When the Rogers Commission (RC) determined that the decision making process at NASA was flawed, what they specifically had in mind was that the questions raised by Morton-Thiokol engineers concerning the effects of cold weather on the SRB seals were discussed at a relatively low level (Level III) and not passed up higher to Level II or I. It appears that a major moving force in determining that the question not be transmitted upward was Lawrence Mulloy, SRB Project Manager at the Marshall Space Flight Center. The retrospective reasoning in Mulloy's testimony is interesting:
Mr. Mulloy: ... I did not discuss with Mr. Aldrich [National
Space Transportation Program Manager] the conversations that we had just completed with Morton-Thiokol.
Chairman Rogers: Could you explain why?
Mr. Mulloy: Yes, sir. At that time, and I still consider today, that was a Level III issue, Level III being an SRB element or an external tank element or Space Shuttle main engine element or an Orbiter. There was no violation of Launch Commit Criteria. There was no waiver required in my judgment at that time and still today.
And we work many problems at the Orbiter and the SRB and the External Tank level that never get communicated to Mr. Aldrich or Mr. Moore [Associate Administrator for Space Flight]. It was clearly a Level III issue that had been resolved (RC * 98).
On one level Mulloy's reasoning makes perfectly good sense. It was his decision, and that of his Level III colleagues, whether the specific elements in question were flightworthy. We have to place this reasoning, however, against the fact that the discussion concerning the effects of cold on the seals had been heated and even acrimonious, and that even after the matter had been formally resolved, Allan McDonald, manager of the Morton-Thiokol Space Booster Project and Morton-Thiokol representative at the Kennedy Space Center, continued to argue vehemently against the launch. The point is that, while in the formal sense, Level III had the authority to rule the SRB flight-worthy, they also had the authority to pass questions on to Levels II and I, which of course had authority over the whole system. In this sense, Mulloy's justification is simply a non-sequitur.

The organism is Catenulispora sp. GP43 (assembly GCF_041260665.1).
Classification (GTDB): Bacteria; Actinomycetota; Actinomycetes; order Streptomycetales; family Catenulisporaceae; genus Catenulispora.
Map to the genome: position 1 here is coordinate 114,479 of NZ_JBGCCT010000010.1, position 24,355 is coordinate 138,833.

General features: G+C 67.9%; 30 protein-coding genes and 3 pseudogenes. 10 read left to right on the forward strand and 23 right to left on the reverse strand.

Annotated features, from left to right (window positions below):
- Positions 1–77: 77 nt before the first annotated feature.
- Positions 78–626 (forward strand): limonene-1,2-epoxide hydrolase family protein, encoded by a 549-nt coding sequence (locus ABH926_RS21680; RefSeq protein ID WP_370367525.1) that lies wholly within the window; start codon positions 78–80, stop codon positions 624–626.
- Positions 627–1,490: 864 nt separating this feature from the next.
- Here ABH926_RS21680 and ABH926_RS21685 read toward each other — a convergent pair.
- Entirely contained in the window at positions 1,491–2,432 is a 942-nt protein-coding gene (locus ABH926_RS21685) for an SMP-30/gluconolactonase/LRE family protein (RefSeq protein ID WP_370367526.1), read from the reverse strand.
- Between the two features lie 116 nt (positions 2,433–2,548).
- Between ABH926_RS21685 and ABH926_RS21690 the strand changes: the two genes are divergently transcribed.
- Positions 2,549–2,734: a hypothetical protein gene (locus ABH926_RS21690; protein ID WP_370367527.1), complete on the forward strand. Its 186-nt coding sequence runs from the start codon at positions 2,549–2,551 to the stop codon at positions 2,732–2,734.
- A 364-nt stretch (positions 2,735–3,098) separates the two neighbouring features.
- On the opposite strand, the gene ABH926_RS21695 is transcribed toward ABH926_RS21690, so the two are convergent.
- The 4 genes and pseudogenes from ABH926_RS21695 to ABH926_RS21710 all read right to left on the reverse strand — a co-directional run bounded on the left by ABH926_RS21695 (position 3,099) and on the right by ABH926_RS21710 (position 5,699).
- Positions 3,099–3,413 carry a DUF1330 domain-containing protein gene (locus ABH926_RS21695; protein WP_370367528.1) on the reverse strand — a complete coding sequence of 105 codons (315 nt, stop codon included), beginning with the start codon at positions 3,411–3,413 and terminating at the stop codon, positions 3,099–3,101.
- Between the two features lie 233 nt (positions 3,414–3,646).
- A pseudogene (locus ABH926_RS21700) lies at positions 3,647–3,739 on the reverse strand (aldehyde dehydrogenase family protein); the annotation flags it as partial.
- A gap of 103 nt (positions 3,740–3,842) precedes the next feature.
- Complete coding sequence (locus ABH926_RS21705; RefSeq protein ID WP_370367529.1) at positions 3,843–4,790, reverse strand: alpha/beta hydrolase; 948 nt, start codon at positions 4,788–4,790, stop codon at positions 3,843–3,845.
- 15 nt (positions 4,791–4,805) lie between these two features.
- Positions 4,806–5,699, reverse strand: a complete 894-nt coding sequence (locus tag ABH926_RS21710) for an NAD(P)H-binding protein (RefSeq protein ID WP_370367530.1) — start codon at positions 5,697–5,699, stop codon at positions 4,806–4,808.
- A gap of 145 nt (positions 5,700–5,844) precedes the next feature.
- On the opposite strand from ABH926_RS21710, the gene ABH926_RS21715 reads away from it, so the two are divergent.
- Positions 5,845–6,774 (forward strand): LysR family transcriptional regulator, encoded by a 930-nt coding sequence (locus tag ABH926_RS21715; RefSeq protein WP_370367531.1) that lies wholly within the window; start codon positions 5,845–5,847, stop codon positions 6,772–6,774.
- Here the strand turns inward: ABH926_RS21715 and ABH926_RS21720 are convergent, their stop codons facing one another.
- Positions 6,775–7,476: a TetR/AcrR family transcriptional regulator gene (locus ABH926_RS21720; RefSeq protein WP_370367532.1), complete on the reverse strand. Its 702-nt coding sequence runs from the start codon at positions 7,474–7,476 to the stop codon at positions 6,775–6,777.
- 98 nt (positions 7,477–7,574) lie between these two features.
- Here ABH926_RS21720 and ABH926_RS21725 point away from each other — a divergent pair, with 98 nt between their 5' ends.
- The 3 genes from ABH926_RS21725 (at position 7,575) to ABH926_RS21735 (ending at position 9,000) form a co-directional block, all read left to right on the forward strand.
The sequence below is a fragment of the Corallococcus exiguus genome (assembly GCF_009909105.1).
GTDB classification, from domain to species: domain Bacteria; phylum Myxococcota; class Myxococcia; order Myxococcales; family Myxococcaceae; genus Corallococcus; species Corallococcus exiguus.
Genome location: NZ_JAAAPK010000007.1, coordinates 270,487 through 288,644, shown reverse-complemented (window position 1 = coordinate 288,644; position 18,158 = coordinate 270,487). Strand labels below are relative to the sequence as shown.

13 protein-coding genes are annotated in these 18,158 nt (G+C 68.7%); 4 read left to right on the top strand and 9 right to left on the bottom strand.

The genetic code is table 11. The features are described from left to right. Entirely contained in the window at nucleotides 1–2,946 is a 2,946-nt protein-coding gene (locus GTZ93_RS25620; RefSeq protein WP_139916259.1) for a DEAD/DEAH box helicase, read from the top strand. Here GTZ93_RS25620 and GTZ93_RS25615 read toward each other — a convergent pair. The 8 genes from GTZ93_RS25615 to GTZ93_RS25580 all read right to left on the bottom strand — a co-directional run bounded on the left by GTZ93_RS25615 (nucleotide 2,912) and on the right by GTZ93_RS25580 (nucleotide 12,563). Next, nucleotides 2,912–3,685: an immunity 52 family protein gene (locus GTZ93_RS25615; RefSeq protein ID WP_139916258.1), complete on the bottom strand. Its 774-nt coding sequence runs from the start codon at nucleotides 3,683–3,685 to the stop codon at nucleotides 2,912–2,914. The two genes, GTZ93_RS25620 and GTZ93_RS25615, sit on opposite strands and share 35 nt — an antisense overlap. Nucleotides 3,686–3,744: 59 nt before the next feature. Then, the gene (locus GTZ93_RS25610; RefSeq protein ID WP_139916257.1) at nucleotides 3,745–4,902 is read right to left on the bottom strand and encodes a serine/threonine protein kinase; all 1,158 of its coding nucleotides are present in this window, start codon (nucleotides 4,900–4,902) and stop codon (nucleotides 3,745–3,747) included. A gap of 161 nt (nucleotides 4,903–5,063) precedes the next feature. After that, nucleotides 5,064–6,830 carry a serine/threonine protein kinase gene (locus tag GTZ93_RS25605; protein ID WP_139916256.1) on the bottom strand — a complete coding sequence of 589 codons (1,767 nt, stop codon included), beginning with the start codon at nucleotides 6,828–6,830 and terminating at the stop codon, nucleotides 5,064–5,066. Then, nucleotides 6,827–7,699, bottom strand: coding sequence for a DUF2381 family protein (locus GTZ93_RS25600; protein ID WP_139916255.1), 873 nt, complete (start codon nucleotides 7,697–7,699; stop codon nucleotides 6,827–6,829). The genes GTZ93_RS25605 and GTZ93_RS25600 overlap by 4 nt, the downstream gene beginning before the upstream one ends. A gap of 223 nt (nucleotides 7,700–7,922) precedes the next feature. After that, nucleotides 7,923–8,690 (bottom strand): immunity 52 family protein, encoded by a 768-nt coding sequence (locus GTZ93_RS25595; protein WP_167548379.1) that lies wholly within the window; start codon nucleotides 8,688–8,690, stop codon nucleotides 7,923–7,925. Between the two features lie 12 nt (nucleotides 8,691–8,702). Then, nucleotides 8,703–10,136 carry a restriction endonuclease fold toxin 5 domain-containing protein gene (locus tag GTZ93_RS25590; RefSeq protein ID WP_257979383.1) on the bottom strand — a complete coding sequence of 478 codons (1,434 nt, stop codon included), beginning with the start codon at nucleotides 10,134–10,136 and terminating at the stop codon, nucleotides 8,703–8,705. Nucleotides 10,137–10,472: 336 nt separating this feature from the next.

The real issue was posed by a television commentator (George F. Will, I believe) who was incredulous that anyone in an organization would take this much risk upon himself, when everything we know about organizations suggests that the most natural thing to do is to pass it on. There is an additional element that makes the question even more interesting from an organizational point of view. It is that Mulloy justified his decision on the basis of the fact that there was no Launch Commit Criteron that took account of temperature and therefore none that forbade the launch. In other words, Mulloy rests his defense on the fact that he was following the rules, which is certainly a familiar enough organizational defense. But typically, in an organization, participants follow rules to keep them out of trouble. Mulloy, by contrast, appeared to follow a rule that could get him into trouble; not to reduce his risk but to increase it. He did so, as we have seen, in a perfectly gratuitous fashion.
These facts make sense from the standpoint of the theory of the organization ideal. If, for the committed participant, the organization represents the ego ideal, then participation in the organization's successful activity is thought of as a route to narcissism. Accordingly, there is a built-in tendency to take responsibility and to exercise that responsibility with a bias for positive action. The organization's achievements, after all, are only realized through positive action. Thus, taking responsibility for positive action is a way of linking "I did it" with the "NASA did it" that represents perfection.
Moreover, similar considerations in fact mitigate against taking problems to a higher level. The pursuit of narcissism through the participation in the organization is, as we have seen, linked to movement through the hierarchy and entails the assumption that the most perfect union of individual and organization occurs at the top. It is for this reason that those lower down in the organization feel it incumbent upon themselves to play out the drama of the return to narcissism of those higher up. Characteristic of the return to narcissism is the experience of everything being right and perfect. By keeping problems at a lower level, therefore, Mulloy and his colleagues were not only opting for their share of participation in NASA perfection, but reinforcing the drama of perfection by dramatizing to their superiors that everything was just fine and that NASA was moving along in its inexorably perfect way.